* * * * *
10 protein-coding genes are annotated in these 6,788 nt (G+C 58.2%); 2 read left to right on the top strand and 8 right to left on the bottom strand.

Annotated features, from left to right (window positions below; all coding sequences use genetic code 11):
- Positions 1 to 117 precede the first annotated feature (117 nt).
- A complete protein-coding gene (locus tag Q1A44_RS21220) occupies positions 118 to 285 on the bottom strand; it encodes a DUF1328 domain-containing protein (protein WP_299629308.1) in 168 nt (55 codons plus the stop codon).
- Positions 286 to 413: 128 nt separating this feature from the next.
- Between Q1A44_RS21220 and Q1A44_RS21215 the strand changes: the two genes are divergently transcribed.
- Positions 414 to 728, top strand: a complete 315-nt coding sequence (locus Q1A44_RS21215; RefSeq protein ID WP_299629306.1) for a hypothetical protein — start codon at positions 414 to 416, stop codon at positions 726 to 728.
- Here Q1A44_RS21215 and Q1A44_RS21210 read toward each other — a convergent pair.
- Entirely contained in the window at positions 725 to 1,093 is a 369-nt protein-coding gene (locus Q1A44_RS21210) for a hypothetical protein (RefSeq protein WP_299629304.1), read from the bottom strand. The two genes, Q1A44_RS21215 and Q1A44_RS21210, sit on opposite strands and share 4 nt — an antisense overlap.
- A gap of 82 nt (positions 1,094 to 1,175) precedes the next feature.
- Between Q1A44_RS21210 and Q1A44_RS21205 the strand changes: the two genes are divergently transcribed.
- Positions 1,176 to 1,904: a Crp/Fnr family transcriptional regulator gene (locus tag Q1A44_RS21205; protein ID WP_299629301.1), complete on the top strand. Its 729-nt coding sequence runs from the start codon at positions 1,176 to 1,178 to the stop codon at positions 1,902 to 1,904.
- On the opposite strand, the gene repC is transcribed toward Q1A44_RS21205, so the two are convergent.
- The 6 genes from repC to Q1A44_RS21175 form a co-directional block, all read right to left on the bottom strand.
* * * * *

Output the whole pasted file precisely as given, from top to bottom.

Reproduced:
10 protein-coding genes are annotated in these 6,788 nt (G+C 58.2%); 2 read left to right on the top strand and 8 right to left on the bottom strand.

Annotated features, from left to right (window positions below; all coding sequences use genetic code 11):
- Positions 1 to 117 precede the first annotated feature (117 nt).
- A complete protein-coding gene (locus tag Q1A44_RS21220) occupies positions 118 to 285 on the bottom strand; it encodes a DUF1328 domain-containing protein (protein WP_299629308.1) in 168 nt (55 codons plus the stop codon).
- Positions 286 to 413: 128 nt separating this feature from the next.
- Between Q1A44_RS21220 and Q1A44_RS21215 the strand changes: the two genes are divergently transcribed.
- Positions 414 to 728, top strand: a complete 315-nt coding sequence (locus Q1A44_RS21215; RefSeq protein ID WP_299629306.1) for a hypothetical protein — start codon at positions 414 to 416, stop codon at positions 726 to 728.
- Here Q1A44_RS21215 and Q1A44_RS21210 read toward each other — a convergent pair.
- Entirely contained in the window at positions 725 to 1,093 is a 369-nt protein-coding gene (locus Q1A44_RS21210) for a hypothetical protein (RefSeq protein WP_299629304.1), read from the bottom strand. The two genes, Q1A44_RS21215 and Q1A44_RS21210, sit on opposite strands and share 4 nt — an antisense overlap.
- A gap of 82 nt (positions 1,094 to 1,175) precedes the next feature.
- Between Q1A44_RS21210 and Q1A44_RS21205 the strand changes: the two genes are divergently transcribed.
- Positions 1,176 to 1,904: a Crp/Fnr family transcriptional regulator gene (locus tag Q1A44_RS21205; protein ID WP_299629301.1), complete on the top strand. Its 729-nt coding sequence runs from the start codon at positions 1,176 to 1,178 to the stop codon at positions 1,902 to 1,904.
- On the opposite strand, the gene repC is transcribed toward Q1A44_RS21205, so the two are convergent.
- The 6 genes from repC to Q1A44_RS21175 form a co-directional block, all read right to left on the bottom strand.